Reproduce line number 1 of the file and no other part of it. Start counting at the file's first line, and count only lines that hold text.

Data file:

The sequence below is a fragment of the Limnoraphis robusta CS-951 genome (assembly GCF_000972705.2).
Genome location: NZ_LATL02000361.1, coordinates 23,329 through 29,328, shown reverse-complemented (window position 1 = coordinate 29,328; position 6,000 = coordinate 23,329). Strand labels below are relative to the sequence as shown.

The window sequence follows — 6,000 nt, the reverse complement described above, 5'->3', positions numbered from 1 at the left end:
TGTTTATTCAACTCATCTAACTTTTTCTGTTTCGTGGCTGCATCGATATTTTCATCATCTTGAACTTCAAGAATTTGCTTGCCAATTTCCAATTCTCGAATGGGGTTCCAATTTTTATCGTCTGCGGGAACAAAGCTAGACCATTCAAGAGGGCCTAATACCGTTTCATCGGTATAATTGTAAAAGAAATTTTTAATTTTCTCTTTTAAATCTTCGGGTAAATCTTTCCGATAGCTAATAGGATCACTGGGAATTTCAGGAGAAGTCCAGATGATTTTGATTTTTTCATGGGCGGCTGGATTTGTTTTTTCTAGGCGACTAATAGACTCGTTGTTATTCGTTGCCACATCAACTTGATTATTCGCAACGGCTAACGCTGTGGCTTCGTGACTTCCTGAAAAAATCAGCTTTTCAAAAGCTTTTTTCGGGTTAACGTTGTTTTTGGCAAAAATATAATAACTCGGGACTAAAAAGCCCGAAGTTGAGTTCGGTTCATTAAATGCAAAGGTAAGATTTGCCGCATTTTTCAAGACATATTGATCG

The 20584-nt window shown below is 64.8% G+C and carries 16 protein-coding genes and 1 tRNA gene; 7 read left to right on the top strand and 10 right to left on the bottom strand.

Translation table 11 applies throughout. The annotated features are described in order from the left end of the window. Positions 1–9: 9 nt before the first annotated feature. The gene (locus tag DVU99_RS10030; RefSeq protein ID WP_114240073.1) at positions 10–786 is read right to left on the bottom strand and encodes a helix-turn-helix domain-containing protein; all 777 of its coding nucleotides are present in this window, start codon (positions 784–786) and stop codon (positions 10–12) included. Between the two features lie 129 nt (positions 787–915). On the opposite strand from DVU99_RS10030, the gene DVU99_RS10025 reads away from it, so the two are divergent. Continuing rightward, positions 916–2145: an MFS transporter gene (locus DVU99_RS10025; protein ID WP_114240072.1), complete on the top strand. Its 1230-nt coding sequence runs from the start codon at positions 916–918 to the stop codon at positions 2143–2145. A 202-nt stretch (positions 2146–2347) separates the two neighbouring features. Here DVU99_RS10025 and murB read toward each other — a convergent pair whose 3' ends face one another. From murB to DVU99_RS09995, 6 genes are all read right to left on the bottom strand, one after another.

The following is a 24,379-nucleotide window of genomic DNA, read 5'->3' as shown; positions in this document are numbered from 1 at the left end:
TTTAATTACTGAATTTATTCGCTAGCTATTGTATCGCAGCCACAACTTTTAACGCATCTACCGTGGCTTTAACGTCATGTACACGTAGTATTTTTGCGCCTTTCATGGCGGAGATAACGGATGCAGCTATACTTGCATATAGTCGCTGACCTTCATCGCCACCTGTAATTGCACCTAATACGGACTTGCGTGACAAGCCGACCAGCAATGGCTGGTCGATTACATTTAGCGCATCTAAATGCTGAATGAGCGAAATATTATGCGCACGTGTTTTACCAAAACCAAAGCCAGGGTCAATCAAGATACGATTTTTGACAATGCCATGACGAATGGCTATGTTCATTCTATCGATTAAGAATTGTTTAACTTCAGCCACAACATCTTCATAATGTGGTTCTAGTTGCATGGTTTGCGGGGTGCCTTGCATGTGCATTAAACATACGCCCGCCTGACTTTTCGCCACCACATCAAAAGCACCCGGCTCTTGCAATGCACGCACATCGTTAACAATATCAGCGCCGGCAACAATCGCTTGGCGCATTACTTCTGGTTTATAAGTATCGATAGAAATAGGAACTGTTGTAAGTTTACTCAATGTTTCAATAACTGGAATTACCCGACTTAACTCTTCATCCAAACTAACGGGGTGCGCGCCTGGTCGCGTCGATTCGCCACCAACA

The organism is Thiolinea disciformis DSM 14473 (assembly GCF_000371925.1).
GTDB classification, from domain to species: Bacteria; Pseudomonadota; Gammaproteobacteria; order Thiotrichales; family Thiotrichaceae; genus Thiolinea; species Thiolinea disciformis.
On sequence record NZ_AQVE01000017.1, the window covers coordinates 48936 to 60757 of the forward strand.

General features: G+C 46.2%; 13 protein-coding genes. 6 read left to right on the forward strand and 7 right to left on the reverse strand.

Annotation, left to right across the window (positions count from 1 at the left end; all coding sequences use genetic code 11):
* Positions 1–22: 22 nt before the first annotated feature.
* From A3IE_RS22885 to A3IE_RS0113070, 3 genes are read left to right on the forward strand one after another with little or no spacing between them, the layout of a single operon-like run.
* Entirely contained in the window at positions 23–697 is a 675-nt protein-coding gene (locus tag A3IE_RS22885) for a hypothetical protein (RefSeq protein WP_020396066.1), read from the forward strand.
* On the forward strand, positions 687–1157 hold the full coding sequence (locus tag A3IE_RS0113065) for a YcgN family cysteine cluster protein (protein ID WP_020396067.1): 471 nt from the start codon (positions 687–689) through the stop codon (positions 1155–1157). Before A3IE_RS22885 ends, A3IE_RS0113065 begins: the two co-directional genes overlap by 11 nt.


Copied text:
The sequence below is a fragment of the Limnoraphis robusta CS-951 genome (assembly GCF_000972705.2).